This function will be called during data memory manipulation

PyDataMem_EventHookFunc *PyDataMem_SetEventHook(PyDataMem_EventHookFunc *newhook, void *user_data, void **old_data)#

Sets the allocation event hook for numpy array data.

Returns a pointer to the previous hook or NULL. If old_data is non-NULL, the previous user_data pointer will be copied to it.

If not NULL, hook will be called at the end of each PyDataMem_NEW/FREE/RENEW:

result = PyDataMem_NEW(size)        -> (*hook)(NULL, result, size, user_data)
PyDataMem_FREE(ptr)                 -> (*hook)(ptr, NULL, 0, user_data)
result = PyDataMem_RENEW(ptr, size) -> (*hook)(ptr, result, size, user_data)

When the hook is called, the GIL will be held by the calling thread. The hook should be written to be reentrant, if it performs operations that might cause new allocation events (such as the creation/destruction numpy objects, or creating/destroying Python objects which might cause a gc).

Deprecated in v1.23

What happens when deallocating if there is no policy set#

A rare but useful technique is to allocate a buffer outside NumPy, use PyArray_NewFromDescr to wrap the buffer in a ndarray, then switch the OWNDATA flag to true. When the ndarray is released, the appropriate function from the ndarray’s PyDataMem_Handler should be called to free the buffer. But the PyDataMem_Handler field was never set, it will be NULL. For backward compatibility, NumPy will call free() to release the buffer. If NUMPY_WARN_IF_NO_MEM_POLICY is set to 1, a warning will be emitted. The current default is not to emit a warning, this may change in a future version of NumPy.

A better technique would be to use a PyCapsule as a base object:

/* define a PyCapsule_Destructor, using the correct deallocator for buff */
void free_wrap(void *capsule){
    void * obj = PyCapsule_GetPointer(capsule, PyCapsule_GetName(capsule));

/* then inside the function that creates arr from buff */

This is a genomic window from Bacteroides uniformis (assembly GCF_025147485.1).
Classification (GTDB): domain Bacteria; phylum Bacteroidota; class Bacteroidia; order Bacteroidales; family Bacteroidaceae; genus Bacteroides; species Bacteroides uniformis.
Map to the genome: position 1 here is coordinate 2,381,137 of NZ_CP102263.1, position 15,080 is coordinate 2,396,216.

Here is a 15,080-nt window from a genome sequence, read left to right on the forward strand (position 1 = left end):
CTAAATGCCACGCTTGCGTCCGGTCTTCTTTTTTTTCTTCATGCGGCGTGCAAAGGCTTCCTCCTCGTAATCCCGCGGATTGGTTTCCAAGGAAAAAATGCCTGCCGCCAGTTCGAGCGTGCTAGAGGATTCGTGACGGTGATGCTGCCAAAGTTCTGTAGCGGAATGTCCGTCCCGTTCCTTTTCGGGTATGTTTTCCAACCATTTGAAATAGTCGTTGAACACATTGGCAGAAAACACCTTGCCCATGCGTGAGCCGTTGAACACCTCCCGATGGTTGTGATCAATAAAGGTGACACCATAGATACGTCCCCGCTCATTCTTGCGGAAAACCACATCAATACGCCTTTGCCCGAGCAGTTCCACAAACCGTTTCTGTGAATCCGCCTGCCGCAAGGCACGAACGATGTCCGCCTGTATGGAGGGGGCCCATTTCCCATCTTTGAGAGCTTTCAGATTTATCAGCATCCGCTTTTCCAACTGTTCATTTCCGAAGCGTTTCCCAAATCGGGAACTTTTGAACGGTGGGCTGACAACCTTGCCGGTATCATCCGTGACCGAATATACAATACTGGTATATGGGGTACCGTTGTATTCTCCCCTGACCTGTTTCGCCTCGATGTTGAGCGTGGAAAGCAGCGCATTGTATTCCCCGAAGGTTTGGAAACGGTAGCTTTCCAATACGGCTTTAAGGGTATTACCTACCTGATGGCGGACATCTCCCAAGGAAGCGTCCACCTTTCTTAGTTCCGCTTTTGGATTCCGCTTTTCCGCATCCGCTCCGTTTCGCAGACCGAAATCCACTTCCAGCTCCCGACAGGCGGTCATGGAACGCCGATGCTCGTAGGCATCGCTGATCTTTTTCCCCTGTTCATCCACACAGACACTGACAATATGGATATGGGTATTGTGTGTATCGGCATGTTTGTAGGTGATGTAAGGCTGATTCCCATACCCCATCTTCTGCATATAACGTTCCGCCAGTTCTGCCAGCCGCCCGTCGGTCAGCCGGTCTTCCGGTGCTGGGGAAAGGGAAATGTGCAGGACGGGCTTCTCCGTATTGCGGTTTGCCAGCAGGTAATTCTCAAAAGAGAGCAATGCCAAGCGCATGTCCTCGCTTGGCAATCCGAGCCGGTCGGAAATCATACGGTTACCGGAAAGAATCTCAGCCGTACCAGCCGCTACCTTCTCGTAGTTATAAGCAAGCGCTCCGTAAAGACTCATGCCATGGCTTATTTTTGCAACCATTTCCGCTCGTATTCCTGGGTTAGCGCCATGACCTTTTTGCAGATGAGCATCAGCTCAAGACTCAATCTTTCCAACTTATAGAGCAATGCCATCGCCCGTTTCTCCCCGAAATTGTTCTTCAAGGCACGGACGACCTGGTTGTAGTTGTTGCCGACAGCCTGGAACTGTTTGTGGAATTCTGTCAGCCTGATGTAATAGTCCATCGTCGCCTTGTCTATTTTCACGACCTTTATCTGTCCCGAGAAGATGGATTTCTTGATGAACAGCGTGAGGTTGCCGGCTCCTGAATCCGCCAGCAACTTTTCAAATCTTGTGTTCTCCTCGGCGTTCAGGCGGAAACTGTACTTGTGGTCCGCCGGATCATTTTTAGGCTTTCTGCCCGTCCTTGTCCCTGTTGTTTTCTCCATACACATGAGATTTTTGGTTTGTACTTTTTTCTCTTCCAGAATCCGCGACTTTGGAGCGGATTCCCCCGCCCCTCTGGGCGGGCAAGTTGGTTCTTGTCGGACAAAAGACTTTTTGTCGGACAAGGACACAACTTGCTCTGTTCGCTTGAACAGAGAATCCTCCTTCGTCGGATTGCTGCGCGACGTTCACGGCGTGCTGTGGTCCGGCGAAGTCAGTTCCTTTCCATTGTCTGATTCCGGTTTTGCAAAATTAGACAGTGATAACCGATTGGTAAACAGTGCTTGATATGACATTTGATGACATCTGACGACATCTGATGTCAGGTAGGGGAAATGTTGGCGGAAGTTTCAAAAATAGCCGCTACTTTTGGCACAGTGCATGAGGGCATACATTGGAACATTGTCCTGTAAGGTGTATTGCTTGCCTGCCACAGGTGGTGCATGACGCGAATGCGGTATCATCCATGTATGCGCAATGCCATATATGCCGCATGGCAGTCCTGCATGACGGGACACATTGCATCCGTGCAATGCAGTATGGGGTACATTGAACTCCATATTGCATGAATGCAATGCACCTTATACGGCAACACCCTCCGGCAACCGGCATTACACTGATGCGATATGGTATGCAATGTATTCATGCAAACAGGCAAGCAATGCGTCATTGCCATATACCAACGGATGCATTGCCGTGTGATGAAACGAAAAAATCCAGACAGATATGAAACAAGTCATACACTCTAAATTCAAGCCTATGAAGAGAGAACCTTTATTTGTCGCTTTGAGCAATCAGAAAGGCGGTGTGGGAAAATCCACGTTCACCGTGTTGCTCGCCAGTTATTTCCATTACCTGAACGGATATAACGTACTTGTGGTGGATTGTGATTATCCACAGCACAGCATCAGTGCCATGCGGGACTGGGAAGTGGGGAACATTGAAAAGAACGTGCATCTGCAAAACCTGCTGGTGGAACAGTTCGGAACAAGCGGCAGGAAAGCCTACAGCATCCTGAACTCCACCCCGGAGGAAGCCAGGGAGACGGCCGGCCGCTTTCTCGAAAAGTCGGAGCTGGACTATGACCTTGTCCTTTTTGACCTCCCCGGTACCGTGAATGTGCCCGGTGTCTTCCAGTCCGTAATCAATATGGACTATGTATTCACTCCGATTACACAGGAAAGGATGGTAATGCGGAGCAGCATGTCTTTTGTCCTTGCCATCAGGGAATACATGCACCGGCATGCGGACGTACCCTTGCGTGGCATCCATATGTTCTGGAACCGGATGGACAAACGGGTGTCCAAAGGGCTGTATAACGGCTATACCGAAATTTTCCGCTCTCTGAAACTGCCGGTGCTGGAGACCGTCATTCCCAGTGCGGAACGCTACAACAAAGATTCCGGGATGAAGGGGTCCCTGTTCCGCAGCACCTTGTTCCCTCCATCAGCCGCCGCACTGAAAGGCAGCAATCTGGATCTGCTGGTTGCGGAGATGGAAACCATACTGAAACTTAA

arr = PyArray_NewFromDescr(... buf, ...);
if (arr == NULL) {
    return NULL;
capsule = PyCapsule_New(buf, "my_wrapped_buffer",
if (PyArray_SetBaseObject(arr, capsule) == -1) {
    return NULL;

Example of memory tracing with np.lib.tracemalloc_domain#

Note that since Python 3.6 (or newer), the builtin tracemalloc module can be used to track allocations inside NumPy. NumPy places its CPU memory allocations into the np.lib.tracemalloc_domain domain. For additional information, check:

Here is an example on how to use np.lib.tracemalloc_domain:

   The goal of this example is to show how to trace memory
   from an application that has NumPy and non-NumPy sections.
   We only select the sections using NumPy related calls.

import tracemalloc
import numpy as np

# Flag to determine if we select NumPy domain
use_np_domain = True

nx = 300
ny = 500

# Start to trace memory

# Section 1
# ---------

# NumPy related call
a = np.zeros((nx,ny))

# non-NumPy related call
b = [i**2 for i in range(nx*ny)]

snapshot1 = tracemalloc.take_snapshot()
# We filter the snapshot to only select NumPy related calls
np_domain = np.lib.tracemalloc_domain
dom_filter = tracemalloc.DomainFilter(inclusive=use_np_domain,
snapshot1 = snapshot1.filter_traces([dom_filter])
top_stats1 = snapshot1.statistics('traceback')

print("================ SNAPSHOT 1 =================")
for stat in top_stats1:
    print(f"{stat.count} memory blocks: {stat.size / 1024:.1f} KiB")

# Clear traces of memory blocks allocated by Python
# before moving to the next section.

# Section 2

# We are only using NumPy
c = np.sum(a*a)

snapshot2 = tracemalloc.take_snapshot()
top_stats2 = snapshot2.statistics('traceback')

print("================ SNAPSHOT 2 =================")
for stat in top_stats2:
    print(f"{stat.count} memory blocks: {stat.size / 1024:.1f} KiB")


print("\nTracing Status : ", tracemalloc.is_tracing())

    print("\nTrying to Take Snapshot After Tracing is Stopped.")
    snap = tracemalloc.take_snapshot()
except Exception as e:
    print("Exception : ", e)